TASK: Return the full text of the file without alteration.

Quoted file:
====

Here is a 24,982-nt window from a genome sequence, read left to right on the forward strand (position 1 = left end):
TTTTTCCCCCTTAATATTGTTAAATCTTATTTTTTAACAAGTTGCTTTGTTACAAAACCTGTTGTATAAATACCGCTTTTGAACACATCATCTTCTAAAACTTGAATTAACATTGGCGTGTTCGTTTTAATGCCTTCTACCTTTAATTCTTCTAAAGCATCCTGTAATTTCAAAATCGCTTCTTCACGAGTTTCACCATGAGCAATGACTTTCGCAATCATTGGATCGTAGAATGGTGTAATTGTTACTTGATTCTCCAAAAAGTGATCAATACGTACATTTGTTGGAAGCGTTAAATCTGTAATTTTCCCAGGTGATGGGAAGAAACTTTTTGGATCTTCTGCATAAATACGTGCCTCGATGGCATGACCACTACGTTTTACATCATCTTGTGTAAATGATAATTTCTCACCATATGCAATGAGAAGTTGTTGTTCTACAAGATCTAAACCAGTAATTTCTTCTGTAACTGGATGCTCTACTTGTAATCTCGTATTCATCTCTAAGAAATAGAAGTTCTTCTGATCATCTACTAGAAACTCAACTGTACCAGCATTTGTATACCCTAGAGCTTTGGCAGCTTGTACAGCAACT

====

Here is a 24,982-nt window from a genome sequence, read left to right on the forward strand (position 1 = left end):
TTTTTCCCCCTTAATATTGTTAAATCTTATTTTTTAACAAGTTGCTTTGTTACAAAACCTGTTGTATAAATACCGCTTTTGAACACATCATCTTCTAAAACTTGAATTAACATTGGCGTGTTCGTTTTAATGCCTTCTACCTTTAATTCTTCTAAAGCATCCTGTAATTTCAAAATCGCTTCTTCACGAGTTTCACCATGAGCAATGACTTTCGCAATCATTGGATCGTAGAATGGTGTAATTGTTACTTGATTCTCCAAAAAGTGATCAATACGTACATTTGTTGGAAGCGTTAAATCTGTAATTTTCCCAGGTGATGGGAAGAAACTTTTTGGATCTTCTGCATAAATACGTGCCTCGATGGCATGACCACTACGTTTTACATCATCTTGTGTAAATGATAATTTCTCACCATATGCAATGAGAAGTTGTTGTTCTACAAGATCTAAACCAGTAATTTCTTCTGTAACTGGATGCTCTACTTGTAATCTCGTATTCATCTCTAAGAAATAGAAGTTCTTCTGATCATCTACTAGAAACTCAACTGTACCAGCATTTGTATACCCTAGAGCTTTGGCAGCTTGTACAGCAACT